Enough of men

The Pak Banker - - 4EDITORIAL - Jawed Naqvi

GHALIB the 19th-cen­tury poet was ca­pa­ble of Hi­malayan van­ity and grov­el­ling mod­esty. He cap­tured a nadir moment in his fluc­tu­at­ing emo­tions thus: ‘Ghalib e khasta ke baghair kaun se kaam band hai’n

Roiye zaar zaar kya, ki­jiye hai hai kyun’ (The world didn’t come to an end with­out Ghalib, the heavens didn’t fall/Why then lament the ab­sence of a use­less man, why this gloomy pall?)

The lament turned out to be an in­vi­ta­tion to Ma­jaaz Luck­navi to draw a vi­car­i­ous con­clu­sion. The younger poet (and wit) ad­mired Ghalib im­mensely with all the 100 years that sep­a­rated them. But he could not help of­fer­ing his imp­ish in­tu­ition about Ghalib’s self-dep­re­cat­ing lines. “They were writ­ten by his wife,” he pro­claimed to a po­ets’ con­gre­ga­tion in Lucknow.

Ma­jaaz who died in the 1950s did in fact ex­hort women to re­claim their dig­nity at home and also on the bat­tle­front spawned by an un­equal so­ci­ety. ‘Tere maathey pe ye aan­chal ba­hot hi khoob hai lekin Tu is aan­chal se ik par­cham bana leti to achcha tha’ (The head­scarf looks lovely on you, sweet­heart, but yield! Why not make a flag with it for the bat­tle­field?)’

As al­ways the In­ter­na­tional Women’s Day on March 8 will draw women and men to sem­i­nar halls, de­bates and sym­po­siums to dis­cuss the gen­der di­vide, the un­equal distri­bu­tion of work and pay be­tween the sexes, the shack­les placed on women’s rights, pri­mar­ily their right to re­claim the free­dom that men have cor­nered for them­selves like a bad host at the break­fast ta­ble.

There will be the in­evitable dis­cus­sion about the rel­e­vance of mar­riage and fam­ily. Con­sid­er­ing that it was the early so­cial­ists in Europe who first spoke up for women’s rights, it was not sur­pris­ing that Marx and En­gels frowned on the in­sti­tu­tion of the bour­geois fam­ily.

That theme will re­main of vi­tal im­por­tance for South Asian women and men, not the least be­cause Tehmina Dur­rani among oth­ers has put the sub­ject high on the agenda. In fact, a good rea­son why the is­sue is of cru­cial im­por­tance to South Asia flows from the re­al­ity that the re­gion ex­pe­ri­ences feu­dal as well as bour­geois on­slaughts on women. Ger­maine Greer might have been de­scrib­ing the pros­per­ous In­dian or Pak­istani woman or per­haps a Nepali or a Sri Lankan ‘homemaker’ when she wrote in The Fe­male Eu­nuch:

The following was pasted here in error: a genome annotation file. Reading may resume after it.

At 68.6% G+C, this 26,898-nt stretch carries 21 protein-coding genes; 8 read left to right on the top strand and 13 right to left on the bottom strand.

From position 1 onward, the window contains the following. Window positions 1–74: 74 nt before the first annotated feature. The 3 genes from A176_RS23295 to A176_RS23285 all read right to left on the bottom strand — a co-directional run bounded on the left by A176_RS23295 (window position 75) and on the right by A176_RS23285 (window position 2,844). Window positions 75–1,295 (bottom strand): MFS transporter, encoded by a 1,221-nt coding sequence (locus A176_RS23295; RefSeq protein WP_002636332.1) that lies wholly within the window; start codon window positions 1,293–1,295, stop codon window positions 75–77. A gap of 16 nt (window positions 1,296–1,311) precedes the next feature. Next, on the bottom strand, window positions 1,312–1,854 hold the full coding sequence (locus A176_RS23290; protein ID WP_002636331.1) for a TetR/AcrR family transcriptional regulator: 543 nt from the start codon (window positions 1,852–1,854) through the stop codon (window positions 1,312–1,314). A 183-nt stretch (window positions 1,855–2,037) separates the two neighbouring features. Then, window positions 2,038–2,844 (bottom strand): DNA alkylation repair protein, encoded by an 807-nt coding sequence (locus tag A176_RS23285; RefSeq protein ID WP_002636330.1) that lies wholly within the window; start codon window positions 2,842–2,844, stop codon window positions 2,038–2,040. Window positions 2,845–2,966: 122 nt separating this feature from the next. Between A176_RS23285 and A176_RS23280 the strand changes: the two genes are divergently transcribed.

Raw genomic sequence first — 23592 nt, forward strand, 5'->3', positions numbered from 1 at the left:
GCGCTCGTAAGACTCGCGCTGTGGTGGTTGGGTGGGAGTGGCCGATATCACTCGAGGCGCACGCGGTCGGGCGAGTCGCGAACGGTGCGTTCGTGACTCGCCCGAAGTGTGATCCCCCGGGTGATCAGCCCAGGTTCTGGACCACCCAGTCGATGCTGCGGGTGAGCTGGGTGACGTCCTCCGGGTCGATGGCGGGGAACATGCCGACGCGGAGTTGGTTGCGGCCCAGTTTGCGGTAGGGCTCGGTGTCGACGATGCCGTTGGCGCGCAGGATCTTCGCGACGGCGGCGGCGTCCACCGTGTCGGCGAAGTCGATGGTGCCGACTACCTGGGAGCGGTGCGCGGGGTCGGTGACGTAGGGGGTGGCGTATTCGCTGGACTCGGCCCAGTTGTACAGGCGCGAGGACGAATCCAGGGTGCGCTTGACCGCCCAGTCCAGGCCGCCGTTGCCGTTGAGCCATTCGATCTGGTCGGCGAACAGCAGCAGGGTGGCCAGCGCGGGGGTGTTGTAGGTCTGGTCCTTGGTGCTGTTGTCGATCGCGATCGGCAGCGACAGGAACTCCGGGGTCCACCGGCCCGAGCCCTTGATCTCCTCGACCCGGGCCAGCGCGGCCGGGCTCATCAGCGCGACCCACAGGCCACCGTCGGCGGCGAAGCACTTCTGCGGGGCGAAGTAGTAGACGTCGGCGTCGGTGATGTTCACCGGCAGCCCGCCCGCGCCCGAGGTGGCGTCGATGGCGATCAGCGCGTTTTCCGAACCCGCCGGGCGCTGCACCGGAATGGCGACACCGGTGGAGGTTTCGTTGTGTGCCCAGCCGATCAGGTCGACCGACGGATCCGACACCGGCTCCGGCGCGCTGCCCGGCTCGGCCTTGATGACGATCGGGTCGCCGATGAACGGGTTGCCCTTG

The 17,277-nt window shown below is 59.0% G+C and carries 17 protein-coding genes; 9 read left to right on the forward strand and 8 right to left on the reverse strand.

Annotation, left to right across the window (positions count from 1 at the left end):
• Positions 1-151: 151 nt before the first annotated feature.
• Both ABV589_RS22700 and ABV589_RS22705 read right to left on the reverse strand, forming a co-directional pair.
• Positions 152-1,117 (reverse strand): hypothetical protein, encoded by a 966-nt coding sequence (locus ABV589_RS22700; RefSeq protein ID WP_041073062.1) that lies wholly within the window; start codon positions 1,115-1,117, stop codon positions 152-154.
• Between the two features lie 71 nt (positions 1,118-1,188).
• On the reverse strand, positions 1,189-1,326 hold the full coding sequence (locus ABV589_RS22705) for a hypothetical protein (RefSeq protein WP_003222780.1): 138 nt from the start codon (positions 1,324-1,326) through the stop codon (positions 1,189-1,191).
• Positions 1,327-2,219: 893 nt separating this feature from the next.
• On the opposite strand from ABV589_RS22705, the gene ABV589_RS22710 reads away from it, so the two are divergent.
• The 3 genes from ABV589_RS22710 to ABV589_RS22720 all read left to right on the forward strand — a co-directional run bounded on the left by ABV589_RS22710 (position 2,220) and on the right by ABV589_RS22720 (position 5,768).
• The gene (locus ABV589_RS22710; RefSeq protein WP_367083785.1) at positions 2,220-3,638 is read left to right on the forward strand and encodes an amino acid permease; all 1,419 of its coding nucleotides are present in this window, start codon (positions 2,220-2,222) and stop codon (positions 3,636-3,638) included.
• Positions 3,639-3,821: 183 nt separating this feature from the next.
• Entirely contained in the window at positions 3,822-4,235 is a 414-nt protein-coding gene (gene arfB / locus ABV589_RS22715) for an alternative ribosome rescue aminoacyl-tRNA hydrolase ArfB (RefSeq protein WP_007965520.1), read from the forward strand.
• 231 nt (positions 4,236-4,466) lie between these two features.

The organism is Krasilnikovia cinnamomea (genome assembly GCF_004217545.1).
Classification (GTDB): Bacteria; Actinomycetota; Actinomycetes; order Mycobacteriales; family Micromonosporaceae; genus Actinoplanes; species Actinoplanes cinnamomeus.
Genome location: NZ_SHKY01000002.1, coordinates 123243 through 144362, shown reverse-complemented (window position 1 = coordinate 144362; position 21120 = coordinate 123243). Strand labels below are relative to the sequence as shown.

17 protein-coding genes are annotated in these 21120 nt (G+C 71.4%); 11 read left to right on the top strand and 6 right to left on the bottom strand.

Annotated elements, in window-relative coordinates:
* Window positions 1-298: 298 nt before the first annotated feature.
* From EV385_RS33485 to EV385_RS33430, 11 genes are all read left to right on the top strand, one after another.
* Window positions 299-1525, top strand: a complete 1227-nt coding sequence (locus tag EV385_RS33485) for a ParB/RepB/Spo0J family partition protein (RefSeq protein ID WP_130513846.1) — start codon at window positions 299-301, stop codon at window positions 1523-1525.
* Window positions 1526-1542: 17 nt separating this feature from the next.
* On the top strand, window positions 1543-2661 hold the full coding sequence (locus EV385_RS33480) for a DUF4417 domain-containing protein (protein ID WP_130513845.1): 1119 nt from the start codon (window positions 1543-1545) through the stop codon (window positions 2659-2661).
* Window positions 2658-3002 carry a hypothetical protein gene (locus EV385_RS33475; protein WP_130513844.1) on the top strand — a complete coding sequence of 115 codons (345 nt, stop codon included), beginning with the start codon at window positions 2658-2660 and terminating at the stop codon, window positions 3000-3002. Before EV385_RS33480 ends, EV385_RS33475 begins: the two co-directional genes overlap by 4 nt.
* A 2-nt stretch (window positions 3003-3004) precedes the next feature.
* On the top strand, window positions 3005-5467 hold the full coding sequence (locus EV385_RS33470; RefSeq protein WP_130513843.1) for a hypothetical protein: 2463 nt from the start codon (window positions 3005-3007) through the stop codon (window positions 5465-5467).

“In that mys­te­ri­ous di­men­sion where the body meets the soul the stereo­type is born and has her be­ing. She is more body than soul, more soul than mind … Egrets, os­triches and pea­cocks, but­ter­flies and bee­tles yield her their plumage. Men risk their lives hunt­ing leop­ards for her coats, and croc­o­diles for her hand­bags and shoes. Mil­lions of silk­worms of­fer her their yel­low labours; even the seam­stresses roll seams and whip lace by hand, so that she might be clad in the best that money can buy.”

The con­sumer so­ci­ety be­ing in­au­gu­rated as the way for­ward in our re­gion is de­signed to in­evitably ob­struct the women’s ad­vance, not spur their march for eman­ci­pa­tion. The de­bates and dis­cus­sions will get crude at times, be­cause some women will flaunt Indira Gandhi and Golda Meir, even Be­nazir Bhutto as role models.

I heard an un­ten­able ar­gu­ment at a de­bate in Delhi the other day. The side with an In­dian army of­fi­cer’s wife in its midst won. She had ar­gued how the na­tion’s armed forces trained the sol­diers to re­spect women. And she got a loud ap­plause for that. The in­ter­jec­tion — why then does the In­dian state not re­move the ne­far­i­ous laws that pro­tect the sol­diers from charges of rape and mur­der — was drowned in the din.

The Is­raeli army has done one bet­ter. Its re­cruit­ment of women at key lev­els of its hi­er­ar­chy is match­less and flaunted as a rare achieve­ment for women’s equal­ity.

Should one ask a Pales­tinian girl what she thinks of this ex­clu­sive priv­i­lege for women in Is­rael? It is, how­ever, heart­en­ing to see much of the world ad­mir­ing Rachel Cor­rie, and not the Is­raeli women sol­diers.

The brave Amer­i­can girl was crushed

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